181(1)
CXVII. Further Illustration of the Hexagon
182(1)
CXVIII. Another View of the Hexagon in Angular Perspective
183(2)
CXIX. Application of the Hexagon to Drawing a Kiosk
185(1)
CXX. The Pentagon
186(3)
CXXI. The Pyramid
189(2)
CXXII. The Great Pyramid
191(2)
CXXIII. The Pyramid in Angular Perspective
193(1)
CXXIV. To Divide the Sides of the Pyramid Horizontally
193(2)
CXXV. Of Roofs
195(3)
CXXVI. Of Arches, Arcades, Bridges, &c.
198(2)
CXXVII. Outline of an Arcade with Semicircular Arches
200(1)
CXXVIII. Semicircular Arches on a Retreating Plane
201(1)
CXXIX. An Arcade in Angular Perspective
202(1)
CXXX. A Vaulted Ceiling
203(3)
CXXXI. A Cloister, from a Photograph
206(1)
CXXXII. The Low or Elliptical Arch
207(1)
CXXXIII. Opening or Arched Window in a Vault
208(1)
CXXXIV. Stairs, Steps, &c.
209(1)
CXXXV. Steps, Front View
210(1)
CXXXVI. Square Steps
211(1)
CXXXVII. To Divide an Inclined Plane into Equal Parts—such as a Ladder Placed against a Wall
212(1)
CXXXVIII. Steps and the Inclined Plane
213(1)
CXXXIX. Steps in Angular Perspective
214(2)
CXL. A Step Ladder at an Angle
216(1)
CXLI. Square Steps Placed over each other
217(1)
CXLII. Steps and a Double Cross Drawn by Means of Diagonals and one Vanishing Point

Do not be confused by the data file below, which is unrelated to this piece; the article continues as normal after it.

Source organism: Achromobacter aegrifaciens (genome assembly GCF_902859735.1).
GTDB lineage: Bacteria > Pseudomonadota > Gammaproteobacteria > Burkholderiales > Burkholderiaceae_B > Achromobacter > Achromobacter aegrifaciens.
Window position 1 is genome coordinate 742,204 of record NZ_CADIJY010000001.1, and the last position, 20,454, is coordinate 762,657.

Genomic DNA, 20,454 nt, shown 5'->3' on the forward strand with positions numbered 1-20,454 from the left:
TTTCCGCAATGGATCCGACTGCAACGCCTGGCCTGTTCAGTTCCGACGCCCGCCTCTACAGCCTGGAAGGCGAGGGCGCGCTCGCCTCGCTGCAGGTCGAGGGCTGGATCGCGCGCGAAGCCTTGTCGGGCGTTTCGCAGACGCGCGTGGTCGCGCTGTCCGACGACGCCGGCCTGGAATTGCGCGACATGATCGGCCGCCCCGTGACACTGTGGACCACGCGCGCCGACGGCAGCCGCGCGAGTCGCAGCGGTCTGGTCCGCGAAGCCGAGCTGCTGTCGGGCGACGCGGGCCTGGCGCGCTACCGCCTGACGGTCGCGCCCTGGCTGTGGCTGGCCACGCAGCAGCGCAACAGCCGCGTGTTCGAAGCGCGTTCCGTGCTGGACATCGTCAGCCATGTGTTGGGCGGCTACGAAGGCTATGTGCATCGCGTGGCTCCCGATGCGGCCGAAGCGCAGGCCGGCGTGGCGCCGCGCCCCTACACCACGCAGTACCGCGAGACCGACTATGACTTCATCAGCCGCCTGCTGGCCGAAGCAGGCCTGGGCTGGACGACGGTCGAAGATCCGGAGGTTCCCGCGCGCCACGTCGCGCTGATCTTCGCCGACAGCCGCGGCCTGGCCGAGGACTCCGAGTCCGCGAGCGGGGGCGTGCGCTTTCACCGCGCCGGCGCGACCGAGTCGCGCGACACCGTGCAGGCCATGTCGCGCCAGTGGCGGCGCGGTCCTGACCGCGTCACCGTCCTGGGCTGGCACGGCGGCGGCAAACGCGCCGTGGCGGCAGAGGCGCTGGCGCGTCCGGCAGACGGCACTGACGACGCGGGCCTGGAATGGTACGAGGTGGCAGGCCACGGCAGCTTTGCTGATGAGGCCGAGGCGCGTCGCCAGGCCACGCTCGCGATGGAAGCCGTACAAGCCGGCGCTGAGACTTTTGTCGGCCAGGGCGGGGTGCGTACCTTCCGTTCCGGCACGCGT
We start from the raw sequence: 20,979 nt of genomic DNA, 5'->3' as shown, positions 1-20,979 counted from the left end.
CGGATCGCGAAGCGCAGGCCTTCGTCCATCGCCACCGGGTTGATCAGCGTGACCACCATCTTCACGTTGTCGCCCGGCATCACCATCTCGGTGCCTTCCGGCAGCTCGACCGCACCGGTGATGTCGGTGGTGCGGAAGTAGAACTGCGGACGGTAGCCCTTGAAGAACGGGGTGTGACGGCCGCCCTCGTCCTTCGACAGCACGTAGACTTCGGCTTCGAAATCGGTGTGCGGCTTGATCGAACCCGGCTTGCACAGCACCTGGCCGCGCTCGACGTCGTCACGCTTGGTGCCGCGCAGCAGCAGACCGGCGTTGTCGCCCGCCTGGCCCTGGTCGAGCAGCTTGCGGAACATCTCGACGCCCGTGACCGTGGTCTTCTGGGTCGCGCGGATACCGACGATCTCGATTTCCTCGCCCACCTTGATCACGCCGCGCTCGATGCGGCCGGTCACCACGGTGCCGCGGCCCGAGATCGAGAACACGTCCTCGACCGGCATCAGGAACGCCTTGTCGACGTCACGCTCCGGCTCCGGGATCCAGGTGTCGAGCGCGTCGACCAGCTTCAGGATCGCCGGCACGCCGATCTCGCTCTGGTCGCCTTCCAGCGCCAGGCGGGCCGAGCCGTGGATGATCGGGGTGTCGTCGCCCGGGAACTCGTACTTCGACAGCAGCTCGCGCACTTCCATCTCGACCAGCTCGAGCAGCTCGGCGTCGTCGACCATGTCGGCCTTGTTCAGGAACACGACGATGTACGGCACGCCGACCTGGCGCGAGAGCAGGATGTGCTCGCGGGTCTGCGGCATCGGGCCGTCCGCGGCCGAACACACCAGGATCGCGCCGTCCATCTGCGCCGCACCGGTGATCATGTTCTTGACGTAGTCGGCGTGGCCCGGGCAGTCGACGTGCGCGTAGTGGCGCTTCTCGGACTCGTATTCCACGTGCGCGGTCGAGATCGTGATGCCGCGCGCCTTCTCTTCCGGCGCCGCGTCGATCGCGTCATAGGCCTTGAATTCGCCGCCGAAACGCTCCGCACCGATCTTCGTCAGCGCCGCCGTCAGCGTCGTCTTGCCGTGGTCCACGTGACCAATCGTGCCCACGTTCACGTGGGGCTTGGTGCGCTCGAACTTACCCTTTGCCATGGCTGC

218(3)
CXLIII. A Staircase Leading to a Gallery
221(1)
CXLIV. Winding Stairs in a Square Shaft
222(3)
CXLV. Winding Stairs in a Cylindrical Shaft
225(2)
CXLVI. Of the Cylindrical Picture or Diorama
227(2)
BOOK IV
CXLVII. The Perspective of Cast Shadows
229(1)
CXLVIII. The Two Kinds of Shadows
230(2)
CXLIX. Shadows Cast by the Sun
232(1)
CL. The Sun in the Same Plane as the Picture
233(1)
CLI. The Sun Behind the Picture
234(4)
CLII. Sun Behind the Picture, Shadows Thrown on a Wall
238(2)
CLIII. Sun Behind the Picture Throwing Shadow on an Inclined Plane
240(1)
CLIV. The Sun in Front of the Picture
241(3)
CLV. The Shadow of an Inclined Plane
244(1)
CLVI. Shadow on a Roof or Inclined Plane
245(1)
CLVII. To Find the Shadow of a Projection or Balcony on a Wall
246(1)
CLVIII. Shadow on a Retreating Wall, Sun in Front
247(2)
CLIX. Shadow of an Arch, Sun in Front
249(1)
CLX. Shadow in a Niche or Recess
250(1)
CLXI. Shadow in an Arched Doorway
251(1)
CLXII. Shadows Produced by Artificial Light
252(1)
CLXIII. Some Observations on Real Light and Shade
253(4)
CLXIV. Reflection
257(2)
CLXV. Angles of Reflection
259(1)
CLXVI. Reflections of Objects at Different Distances
260(2)
CLXVII. Reflection in a Looking-glass
262(2)
CLXVIII. The Mirror at an Angle
264(2)
CLXIX. The Upright Mirror at an Angle of 45° to the Wall
266(3)
CLXX. Mental Perspective
269